Scheme of the simplest alkaline electrolytic cell illustrating production of H2 and O2 according to Equations (2) and (4). The scheme shows only hydroxyl anions participating in the charge transport.

Scheme of the simplest alkaline electrolytic cell illustrating production of H2 and O2 according to Equations (2) and (4). The scheme shows only hydroxyl anions participating in the charge transport. Image Credit: Bespalko, S & Mizeraczyk, J, Energies

The Review Paper

A timely and comprehensive review of this plasma-driven solution electrolysis for hydrogen production is needed due to the method’s potential and the urgent need for high-efficiency, high-yield, and industrial-scale hydrogen manufacturing processes. Ninety-one papers have been reviewed. Several findings have been revealed in the paper.

Firstly, several physiochemical and physical processes must occur in sequence before plasma-driven electrolysis in an electrolyte solution: Faradic electrolysis, Joule heating, solvent evaporation, gas-vapor envelope formation, ionization of the mixture, and electrical discharge induction. Plasma-driven solution electrolysis regimes can be anodic or cathodic depending on the smaller electrode’s charge.

Complex physiochemical and physical processes occur in both anodic and cathodic regimes, leading to decomposition into hydroxyl groups and hydrogen: Faradic electrolysis, ion-impact decomposition, thermal decomposition, photodecomposition, and electron-impact decomposition. Reverse hydroxyl radical reactions can hinder hydrogen production due to the formation of hydrogen peroxide.

Illustration of the regions at the discharge electrode.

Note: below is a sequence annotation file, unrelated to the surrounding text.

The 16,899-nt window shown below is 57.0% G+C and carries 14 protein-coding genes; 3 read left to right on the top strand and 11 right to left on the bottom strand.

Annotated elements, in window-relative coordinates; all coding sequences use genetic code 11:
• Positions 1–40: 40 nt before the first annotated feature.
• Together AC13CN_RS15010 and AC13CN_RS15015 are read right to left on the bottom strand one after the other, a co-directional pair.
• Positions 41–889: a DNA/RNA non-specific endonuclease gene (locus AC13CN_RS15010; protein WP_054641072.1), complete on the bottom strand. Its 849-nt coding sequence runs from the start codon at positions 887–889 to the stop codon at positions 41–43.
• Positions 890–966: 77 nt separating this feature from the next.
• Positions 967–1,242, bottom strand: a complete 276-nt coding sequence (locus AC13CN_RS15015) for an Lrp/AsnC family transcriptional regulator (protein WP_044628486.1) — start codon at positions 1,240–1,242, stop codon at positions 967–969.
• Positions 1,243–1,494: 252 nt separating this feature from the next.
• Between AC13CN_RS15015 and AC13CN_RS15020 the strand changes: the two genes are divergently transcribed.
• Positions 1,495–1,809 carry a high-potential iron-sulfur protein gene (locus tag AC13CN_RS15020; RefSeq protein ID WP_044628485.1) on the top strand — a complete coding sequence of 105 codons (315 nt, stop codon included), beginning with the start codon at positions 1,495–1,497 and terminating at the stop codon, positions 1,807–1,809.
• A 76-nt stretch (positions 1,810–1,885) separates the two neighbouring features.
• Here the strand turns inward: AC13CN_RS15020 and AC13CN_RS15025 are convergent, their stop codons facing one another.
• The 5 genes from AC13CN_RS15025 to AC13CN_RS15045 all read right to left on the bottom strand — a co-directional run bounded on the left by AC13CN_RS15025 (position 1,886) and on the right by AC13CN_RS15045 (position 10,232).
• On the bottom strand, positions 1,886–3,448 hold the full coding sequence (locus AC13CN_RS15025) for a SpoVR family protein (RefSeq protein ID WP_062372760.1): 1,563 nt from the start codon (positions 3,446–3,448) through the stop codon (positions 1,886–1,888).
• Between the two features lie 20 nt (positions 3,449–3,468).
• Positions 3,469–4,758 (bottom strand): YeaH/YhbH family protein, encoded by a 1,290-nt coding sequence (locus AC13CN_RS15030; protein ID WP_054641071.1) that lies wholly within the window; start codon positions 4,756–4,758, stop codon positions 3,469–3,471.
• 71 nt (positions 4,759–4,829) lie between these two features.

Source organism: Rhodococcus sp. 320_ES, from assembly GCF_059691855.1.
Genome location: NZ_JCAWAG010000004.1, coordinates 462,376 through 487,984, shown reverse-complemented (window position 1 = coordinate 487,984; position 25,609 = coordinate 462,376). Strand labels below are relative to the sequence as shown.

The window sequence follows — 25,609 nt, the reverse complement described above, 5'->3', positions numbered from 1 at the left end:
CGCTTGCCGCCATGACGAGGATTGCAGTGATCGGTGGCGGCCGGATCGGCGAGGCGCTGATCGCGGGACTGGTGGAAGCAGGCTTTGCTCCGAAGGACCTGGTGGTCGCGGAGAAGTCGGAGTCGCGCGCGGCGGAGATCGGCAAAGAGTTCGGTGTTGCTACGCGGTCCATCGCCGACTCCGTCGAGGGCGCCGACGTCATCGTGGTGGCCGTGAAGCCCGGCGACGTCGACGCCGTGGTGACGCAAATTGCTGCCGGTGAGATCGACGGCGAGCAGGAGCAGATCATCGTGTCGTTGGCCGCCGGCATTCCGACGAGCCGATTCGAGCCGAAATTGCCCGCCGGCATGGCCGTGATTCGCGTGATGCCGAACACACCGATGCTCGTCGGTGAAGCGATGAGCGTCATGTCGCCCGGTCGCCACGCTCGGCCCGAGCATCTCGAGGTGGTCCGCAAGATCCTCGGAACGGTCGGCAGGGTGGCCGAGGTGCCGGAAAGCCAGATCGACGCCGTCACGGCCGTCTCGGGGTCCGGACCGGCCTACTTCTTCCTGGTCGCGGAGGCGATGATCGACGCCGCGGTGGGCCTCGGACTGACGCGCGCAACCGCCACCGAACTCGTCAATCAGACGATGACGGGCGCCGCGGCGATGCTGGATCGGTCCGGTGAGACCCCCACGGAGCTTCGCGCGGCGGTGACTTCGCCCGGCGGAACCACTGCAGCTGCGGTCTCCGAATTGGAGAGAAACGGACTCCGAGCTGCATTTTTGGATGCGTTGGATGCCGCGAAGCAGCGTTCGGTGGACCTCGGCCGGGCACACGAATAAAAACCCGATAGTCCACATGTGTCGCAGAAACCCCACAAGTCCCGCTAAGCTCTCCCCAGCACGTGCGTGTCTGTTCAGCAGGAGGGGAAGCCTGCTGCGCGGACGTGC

Illustration of the regions at the discharge electrode. Image Credit: Bespalko, S & Mizeraczyk, J, Energies

Several parameters have been highlighted in the paper which influence hydrogen production using plasma-driven solution electrolysis. These include the electrolytic solution’s temperature, electrolytic solution concentration, the discharge electrode’s immersion depth, organic additive presence, and applied voltage.

Plasma-driven solution electrolysis possesses several notable advantages over other forms of electrolysis for hydrogen production. This method produces a 3.9 times higher energy yield than methods such as alkaline electrolysis, solid oxide electrolysis, and polymer electrolyte membrane hydrolysis.

Other advantages include the high diffusion of produced hydrogen, low losses of resistance, and no need for precious metal catalysts. However, there are some disadvantages, such as the need for gas separation methods to provide high-efficiency removal of hydrogen from gas mixtures and limited reported energy efficiency.

Finally, the paper makes recommendations for the future of hydrogen production using plasma-driven solution electrolysis. For instance, energy efficiency needs to be increased, and stable materials are needed to increase the discharge electrode’s lifetime. Additionally, research into catalysis could improve the efficiency of hydrogen production. Whilst there are challenges, this electrolysis method is highly promising.

Further Reading

Bespalko, S & Mizeraczyk, J (2022) Overview of the Hydrogen Production by Plasma-Driven Solution Electrolysis Energies 15(20) 7508 [online] mdpi.com. Available at: https://www.mdpi.com/1996-1073/15/20/7508

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Reginald Davey

Written by

Reginald Davey

Reg Davey is a freelance copywriter and editor based in Nottingham in the United Kingdom. Writing for AZoNetwork represents the coming together of various interests and fields he has been interested and involved in over the years, including Microbiology, Biomedical Sciences, and Environmental Science.